By Derek Newman-Stille
The medical model of disability presents disabled bodies are things that are broken and in need of being fixed by a medical professional. Our bodies are presented within the medical model as incomplete and flawed and our knowledge and experience of our bodies is treated as irrelevant information. This poses a considerable issue with disabled access to medical practitioners. Many of us have disabilities that require constant contact with doctors. This puts us completely under the control of that doctor and subject to their assumptions about our bodies, which are largely shaped by the medical model.
Doctors regularly give up on disabled patients, especially when we have long term conditions that cannot be “fixed”, but are persistent. This happens so often that we have a term for it – “patient abandonment”. Patient abandonment generally refers to the process by which doctors terminate their work with a patient. However, it can also refer to denial of service.
Disabled people frequently face the threat of withdrawal of care if they are “non-compliant”, which is a lose definition applied to situations where we say “no. That is not in the best interests of my health”. Various patient rights organizations have expressed the need for firm policies around patient rights to access to care. The Patient Bill of Rights Ontario states:
“Every resident of Ontario has the following rights:
1. The right to receive all necessary health care services in a health care system that,
i. is accessible, universal, comprehensive and publicly administered and funded,
ii. offers freedom of choice,
iii. provides timely treatment,
iv. does not allow personal income to determine access to health care services, and
v. recognizes that every provider of health care services is a valued member of a multidisciplinary health care team.
2. The right to give or refuse consent to the provision of health care services.
3. The right to all information necessary to make fully informed health care choices, including information about who will provide particular services and about the qualifications of those providers.
4. The right to receive publicly funded health care of high quality in the home and in the community as well as in health care facilities.
5. The right to receive information, whether in a health care facility or in the community, about choices that promote good health and measures that prevent illness and accident.
6. The right to be dealt with by health care service providers,
i. with courtesy and respect,
ii. in a manner that recognizes individual dignity and privacy and promotes individual autonomy,
iii. in a manner that recognizes and responds to individual needs and preferences, including those based on ethnic, spiritual, linguistic, familial and cultural factors,
iv. without mental, physical, sexual or financial abuse.
7. The right to participate in any assessment of personal care requirements and in the development of plans for care.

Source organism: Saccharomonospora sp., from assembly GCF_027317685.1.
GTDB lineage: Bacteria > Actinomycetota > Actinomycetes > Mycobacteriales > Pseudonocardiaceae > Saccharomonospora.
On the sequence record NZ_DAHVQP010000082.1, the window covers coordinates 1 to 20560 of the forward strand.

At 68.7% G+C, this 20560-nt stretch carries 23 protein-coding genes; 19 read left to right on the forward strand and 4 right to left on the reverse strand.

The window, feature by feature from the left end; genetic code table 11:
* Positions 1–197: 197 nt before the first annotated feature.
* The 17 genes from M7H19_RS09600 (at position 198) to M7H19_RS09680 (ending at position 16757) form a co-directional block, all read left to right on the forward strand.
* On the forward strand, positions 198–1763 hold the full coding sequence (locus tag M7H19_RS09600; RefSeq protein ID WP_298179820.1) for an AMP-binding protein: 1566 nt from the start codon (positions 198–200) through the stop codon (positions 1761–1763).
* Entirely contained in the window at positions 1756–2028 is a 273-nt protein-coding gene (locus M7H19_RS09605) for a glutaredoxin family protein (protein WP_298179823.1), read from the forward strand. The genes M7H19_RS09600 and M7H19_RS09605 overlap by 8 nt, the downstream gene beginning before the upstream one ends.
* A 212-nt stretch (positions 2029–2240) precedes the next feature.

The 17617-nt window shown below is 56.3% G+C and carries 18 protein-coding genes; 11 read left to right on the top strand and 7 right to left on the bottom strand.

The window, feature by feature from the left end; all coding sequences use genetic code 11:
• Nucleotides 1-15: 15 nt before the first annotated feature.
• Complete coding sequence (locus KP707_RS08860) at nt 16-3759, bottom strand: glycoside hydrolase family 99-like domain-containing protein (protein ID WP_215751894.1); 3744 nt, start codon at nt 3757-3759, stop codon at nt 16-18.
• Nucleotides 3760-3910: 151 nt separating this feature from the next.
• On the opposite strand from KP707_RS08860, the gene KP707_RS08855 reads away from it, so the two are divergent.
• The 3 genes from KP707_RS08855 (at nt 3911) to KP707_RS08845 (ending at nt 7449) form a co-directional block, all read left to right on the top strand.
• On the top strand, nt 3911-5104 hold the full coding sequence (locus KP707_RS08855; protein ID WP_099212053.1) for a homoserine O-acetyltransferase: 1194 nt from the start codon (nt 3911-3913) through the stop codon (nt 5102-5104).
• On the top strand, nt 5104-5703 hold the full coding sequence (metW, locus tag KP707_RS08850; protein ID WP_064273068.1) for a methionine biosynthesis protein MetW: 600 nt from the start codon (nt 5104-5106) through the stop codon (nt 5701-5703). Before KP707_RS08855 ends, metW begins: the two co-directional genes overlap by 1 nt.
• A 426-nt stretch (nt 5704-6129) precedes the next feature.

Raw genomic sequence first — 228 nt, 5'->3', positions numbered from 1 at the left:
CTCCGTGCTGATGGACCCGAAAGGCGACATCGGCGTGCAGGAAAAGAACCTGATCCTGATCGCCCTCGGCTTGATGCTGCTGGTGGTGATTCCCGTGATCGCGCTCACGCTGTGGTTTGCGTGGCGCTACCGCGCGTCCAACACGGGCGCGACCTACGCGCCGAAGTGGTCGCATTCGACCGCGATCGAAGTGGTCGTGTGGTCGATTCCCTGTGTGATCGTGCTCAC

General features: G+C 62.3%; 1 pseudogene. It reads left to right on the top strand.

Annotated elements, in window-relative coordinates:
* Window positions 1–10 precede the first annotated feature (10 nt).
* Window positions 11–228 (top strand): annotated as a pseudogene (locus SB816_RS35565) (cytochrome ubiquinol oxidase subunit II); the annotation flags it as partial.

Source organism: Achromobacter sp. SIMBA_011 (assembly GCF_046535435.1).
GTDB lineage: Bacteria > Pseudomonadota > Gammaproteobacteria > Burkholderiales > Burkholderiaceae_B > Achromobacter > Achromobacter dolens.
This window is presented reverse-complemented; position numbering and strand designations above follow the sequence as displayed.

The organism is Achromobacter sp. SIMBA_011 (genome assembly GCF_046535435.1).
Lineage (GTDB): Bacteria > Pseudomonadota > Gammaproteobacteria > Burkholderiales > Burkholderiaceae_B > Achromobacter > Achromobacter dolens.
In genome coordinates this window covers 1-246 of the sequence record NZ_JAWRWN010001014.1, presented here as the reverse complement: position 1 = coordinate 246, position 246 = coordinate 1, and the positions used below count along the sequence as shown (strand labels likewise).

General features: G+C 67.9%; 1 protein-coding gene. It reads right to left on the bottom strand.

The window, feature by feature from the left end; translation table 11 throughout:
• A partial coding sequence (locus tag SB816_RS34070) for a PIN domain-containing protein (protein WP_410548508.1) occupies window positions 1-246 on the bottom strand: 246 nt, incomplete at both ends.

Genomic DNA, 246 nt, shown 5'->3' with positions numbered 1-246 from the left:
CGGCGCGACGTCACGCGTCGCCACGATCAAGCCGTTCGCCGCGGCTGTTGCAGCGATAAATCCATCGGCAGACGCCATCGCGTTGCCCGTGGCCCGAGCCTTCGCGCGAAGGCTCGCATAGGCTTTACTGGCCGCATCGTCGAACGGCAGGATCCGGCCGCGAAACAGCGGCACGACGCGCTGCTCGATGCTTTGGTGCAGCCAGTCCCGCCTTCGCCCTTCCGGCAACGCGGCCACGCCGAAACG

8. The right to make complaints, raise concerns and recommend changes without fear of interference, coercion, discrimination or reprisal.
9. The right to be informed of,
i. the laws, rules and policies affecting providers of health care services, and
ii. the procedures for initiating complaints about providers of health care services.
10. The right to confidentiality of health care records in accordance with the law.” (https://www.ola.org/en/legislative-business/bills/parliament-38/session-1/bill-22)
And yet these rights are regularly violated by medical practitioners working with disabled people.
I want to give a personal auto-ethnographic example about my experiences with my own doctor. I was initially excited to work with this doctor because she does work around the LGBTQ2IA community. But during our first meeting, I mentioned that I am a disability advocate and was organizing a talk around health and LGBTQ2IA identities. She replied “No. You disabled advocates constantly demonize doctors. Why would I want to experience that”. I tried to explain that this was not the case, and that I was hoping to open an important dialogue around LGBTQ2IA and Disability. Following this, I was subject to hostility during each of my encounters. A lot of this hostility centred around the doctor telling me that my disability is either in my head or due to my diabetes. My disability is spinal, so I started bringing my MRIs with me to appointments to show them to the doctor each time.
However, I went in to the doctor’s office in early March of this year and met with one of the nurses on her team. I disclosed to the nurse that I had attempted suicide and wanted assistance changing my medications. The nurse noted her concerns when she saw cuts up and down my arms and sent a message to the doctor to say that my suicidality was a concern and that we should have a conversation about my medication. The doctor told her that the suicidality was likely due to my blood sugars (I am diabetic) and then said that she wouldn’t reassess my medications until I got a blood sugar test. I wear an implant to assess my blood sugar and check it multiple times per day. The nurse sent another message to the doctor informing her of this and she replied that there was nothing I could do without a blood sugar test and to just send me away with a blood sugar test form.